My publisher didn’t care for The Cloud Forest as a title, and luckily I wasn’t extremely attached to it.  Earlier in the novel’s life, I’d been calling it The Children’s Cloud Forest—which is the actual name of the reserve in Costa Rica that Lark collects donations for.  But that was a little cumbersome.  I consider myself terrible with titles.  For this novel and the one before it, Stray, I brainstormed about 8 pages each of possible titles, which I then spent weeks poring over, ranking, bouncing off friends, trading with my editor, etc., before we came up with one that seemed okay.

Earlier this year, Atlanta’s Creative Loafing newspaper named you one of their 20 people to watch in 2013. Wyatt Williams wrote a great article about you in which he states that you “wrote out 400 pages of back story, chronicling the events of Caleb’s kidnapping, without any intention of using them in the novel.” Can you share with us a bit about your writing process for Where You Can Find Me? How long did it take you to finish this novel?

The novel took about five years to complete, the first one and a half of which I spent drafting the backstory.  This was for me kind of a wacky experiment with process.  The backstory is not notes but really a whole novel, a thriller, one I intended never to be read in itself but instead to sit completely underneath the actual book—to be that 7/8 of the iceberg that’s beneath the surface.  It provides a memory and a lexicon for the characters, so that as I’m switching points of view from one to another, I feel as if I’m writing from real people with full lives and experiences behind them.  I try to work by discovery, letting the characters and their desires drive the events, and it’s hard for me to do that before I have this very full sense of who my characters are and what they’ve been through.

I love Vanity Fair’s 2011 article about you and the other members of Atlanta’s “literary sorority.” Author Exposure has featured many of the women in this group, including Susan Rebecca White and Joshilyn Jackson. While much has changed in the book industry since this article was published, so much has remained the same. How would you describe the literary scene of Atlanta today?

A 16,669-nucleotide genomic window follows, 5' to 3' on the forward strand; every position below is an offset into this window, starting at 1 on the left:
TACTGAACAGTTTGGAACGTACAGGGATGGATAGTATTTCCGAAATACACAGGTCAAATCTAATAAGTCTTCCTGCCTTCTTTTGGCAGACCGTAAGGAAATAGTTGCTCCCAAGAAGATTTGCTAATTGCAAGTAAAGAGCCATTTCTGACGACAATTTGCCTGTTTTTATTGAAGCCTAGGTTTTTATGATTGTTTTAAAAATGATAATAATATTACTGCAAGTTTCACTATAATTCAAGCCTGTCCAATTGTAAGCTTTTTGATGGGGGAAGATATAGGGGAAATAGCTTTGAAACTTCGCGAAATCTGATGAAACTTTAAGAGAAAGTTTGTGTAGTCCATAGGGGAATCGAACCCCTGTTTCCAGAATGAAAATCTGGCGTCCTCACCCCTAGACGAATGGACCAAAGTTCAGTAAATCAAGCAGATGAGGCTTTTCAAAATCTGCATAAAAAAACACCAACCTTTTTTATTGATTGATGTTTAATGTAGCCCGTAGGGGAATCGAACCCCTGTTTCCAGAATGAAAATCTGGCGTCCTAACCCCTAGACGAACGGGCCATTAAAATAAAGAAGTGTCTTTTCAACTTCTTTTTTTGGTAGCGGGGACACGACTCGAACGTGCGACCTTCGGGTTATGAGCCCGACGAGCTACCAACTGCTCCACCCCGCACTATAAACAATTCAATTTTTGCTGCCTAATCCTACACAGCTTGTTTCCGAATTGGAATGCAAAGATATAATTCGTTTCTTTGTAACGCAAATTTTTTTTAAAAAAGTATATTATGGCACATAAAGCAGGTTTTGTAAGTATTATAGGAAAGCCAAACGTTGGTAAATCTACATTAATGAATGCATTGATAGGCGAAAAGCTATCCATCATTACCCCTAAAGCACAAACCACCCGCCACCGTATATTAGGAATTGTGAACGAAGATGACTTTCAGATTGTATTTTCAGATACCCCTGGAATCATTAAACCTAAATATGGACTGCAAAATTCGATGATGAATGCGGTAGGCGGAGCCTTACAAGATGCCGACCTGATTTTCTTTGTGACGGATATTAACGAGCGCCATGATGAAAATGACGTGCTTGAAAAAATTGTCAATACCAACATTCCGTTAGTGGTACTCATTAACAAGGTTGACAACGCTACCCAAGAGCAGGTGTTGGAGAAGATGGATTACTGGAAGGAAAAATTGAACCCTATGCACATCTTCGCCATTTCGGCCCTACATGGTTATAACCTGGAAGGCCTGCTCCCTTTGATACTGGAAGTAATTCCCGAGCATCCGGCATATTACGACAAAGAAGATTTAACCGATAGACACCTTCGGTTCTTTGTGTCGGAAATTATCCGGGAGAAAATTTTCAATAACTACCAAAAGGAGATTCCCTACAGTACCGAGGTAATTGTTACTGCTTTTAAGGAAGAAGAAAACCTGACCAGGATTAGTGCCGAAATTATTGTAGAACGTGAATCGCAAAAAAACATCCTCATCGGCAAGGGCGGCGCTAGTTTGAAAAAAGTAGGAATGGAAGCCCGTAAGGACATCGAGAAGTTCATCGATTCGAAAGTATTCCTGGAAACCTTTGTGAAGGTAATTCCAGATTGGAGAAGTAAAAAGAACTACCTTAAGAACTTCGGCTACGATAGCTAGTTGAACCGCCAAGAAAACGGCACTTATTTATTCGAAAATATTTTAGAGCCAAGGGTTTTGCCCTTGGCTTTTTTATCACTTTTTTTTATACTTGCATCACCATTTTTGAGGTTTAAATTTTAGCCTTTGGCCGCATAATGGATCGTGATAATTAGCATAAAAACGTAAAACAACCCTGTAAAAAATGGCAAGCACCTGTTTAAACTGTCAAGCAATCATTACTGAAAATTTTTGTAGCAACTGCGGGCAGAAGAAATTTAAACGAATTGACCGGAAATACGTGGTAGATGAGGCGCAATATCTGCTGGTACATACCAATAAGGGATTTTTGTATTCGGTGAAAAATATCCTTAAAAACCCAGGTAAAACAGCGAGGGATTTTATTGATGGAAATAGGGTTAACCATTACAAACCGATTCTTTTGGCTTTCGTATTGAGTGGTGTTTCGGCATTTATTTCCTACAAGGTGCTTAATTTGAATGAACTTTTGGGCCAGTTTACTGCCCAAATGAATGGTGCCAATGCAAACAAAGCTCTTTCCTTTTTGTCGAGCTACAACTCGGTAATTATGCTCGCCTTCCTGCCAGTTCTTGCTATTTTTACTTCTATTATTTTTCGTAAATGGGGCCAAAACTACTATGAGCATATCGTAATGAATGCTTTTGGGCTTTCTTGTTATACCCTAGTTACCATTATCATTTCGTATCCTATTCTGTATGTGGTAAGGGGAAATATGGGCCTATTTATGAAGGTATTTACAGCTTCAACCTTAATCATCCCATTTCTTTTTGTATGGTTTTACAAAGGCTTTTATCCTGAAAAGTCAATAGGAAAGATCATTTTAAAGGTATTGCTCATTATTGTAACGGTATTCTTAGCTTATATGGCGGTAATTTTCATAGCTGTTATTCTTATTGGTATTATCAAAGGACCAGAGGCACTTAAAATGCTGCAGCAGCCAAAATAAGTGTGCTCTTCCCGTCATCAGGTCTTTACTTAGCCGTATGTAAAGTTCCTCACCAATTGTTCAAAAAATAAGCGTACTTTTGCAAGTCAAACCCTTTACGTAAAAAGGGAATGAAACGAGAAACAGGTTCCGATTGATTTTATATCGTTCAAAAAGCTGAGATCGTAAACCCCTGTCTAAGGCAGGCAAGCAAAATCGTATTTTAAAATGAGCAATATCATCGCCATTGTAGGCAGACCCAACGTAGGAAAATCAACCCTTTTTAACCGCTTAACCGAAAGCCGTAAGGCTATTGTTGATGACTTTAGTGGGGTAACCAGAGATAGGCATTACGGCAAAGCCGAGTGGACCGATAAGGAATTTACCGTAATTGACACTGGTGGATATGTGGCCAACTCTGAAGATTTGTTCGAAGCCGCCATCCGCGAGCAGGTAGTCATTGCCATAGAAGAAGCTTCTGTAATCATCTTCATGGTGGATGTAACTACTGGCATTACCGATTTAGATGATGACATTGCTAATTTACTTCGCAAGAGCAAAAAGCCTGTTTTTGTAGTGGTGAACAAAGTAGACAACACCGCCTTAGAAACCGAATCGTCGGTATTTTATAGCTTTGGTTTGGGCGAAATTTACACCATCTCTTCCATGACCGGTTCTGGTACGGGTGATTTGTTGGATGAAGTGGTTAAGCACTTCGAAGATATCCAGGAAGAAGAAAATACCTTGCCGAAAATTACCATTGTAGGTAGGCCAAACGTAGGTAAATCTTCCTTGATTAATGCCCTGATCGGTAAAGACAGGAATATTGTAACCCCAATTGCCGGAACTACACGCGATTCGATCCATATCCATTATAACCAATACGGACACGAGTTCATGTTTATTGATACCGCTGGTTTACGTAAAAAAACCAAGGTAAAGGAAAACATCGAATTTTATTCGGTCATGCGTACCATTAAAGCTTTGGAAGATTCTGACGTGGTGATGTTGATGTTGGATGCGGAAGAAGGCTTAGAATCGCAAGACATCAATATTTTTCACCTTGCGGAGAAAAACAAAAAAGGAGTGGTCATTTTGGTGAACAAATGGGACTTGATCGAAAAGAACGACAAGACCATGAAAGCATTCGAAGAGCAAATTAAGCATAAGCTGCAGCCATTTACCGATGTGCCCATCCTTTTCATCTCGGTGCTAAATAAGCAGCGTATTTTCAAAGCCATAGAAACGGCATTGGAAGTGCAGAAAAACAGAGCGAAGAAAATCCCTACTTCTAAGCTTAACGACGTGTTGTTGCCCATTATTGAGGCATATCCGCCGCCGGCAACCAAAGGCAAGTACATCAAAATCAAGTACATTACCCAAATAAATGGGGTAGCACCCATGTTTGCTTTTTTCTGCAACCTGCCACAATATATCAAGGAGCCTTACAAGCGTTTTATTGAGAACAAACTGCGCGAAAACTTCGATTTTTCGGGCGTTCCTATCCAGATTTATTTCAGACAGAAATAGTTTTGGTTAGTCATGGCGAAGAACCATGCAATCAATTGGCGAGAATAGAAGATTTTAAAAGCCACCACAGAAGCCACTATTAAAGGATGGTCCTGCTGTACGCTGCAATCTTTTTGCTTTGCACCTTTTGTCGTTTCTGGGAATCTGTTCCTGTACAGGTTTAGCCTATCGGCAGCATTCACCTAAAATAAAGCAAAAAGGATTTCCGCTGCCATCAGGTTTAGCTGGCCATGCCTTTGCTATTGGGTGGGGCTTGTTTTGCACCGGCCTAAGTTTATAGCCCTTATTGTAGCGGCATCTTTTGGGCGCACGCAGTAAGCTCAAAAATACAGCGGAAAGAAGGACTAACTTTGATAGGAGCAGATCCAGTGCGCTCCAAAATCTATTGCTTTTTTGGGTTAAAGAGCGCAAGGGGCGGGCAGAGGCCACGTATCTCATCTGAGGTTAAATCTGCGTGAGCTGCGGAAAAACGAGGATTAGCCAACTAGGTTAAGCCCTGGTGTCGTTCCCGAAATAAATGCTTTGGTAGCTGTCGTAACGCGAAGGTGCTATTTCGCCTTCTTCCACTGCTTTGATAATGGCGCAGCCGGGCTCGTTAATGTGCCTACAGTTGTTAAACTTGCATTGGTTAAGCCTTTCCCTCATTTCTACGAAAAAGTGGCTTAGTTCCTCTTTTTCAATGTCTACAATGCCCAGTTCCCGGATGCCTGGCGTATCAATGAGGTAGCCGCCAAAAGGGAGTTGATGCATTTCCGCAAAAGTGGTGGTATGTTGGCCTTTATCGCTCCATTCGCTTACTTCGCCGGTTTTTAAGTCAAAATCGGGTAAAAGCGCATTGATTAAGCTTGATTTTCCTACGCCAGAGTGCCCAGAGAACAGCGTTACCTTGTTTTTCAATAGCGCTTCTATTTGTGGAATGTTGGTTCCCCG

In addition to the always fabulous Decatur Book Festival and some terrific visiting writer series run largely through the universities (like GSU, where I teach), Atlanta now seems to have all kinds of indy events that work with theme and objects and different aspects of performance.  I’m afraid I don’t know as much about the scene as I should, since I’m such a hermit.  For most of us, the scene hasn’t changed much: especially for novelists, writing is still all about sitting in a chair, alone in a room.  Sometimes we share work with each other, go out for a drink and talk it through.  But truthfully, I hardly ever leave my house.

Debut to Emerging! AE when it matters.

Author Exposure would like to thank Sheri Joseph for taking the time to talk to us about Where You Can Find Me. To find out more about Joseph and her books, visit her blog, like her Facebook page, and follow her on Twitter.

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About Traci

Traci is a strategic project manager that uses mind mapping techniques and her profound love and consumption for books to help fiction authors strategize their businesses to profitability. To learn more about her, visit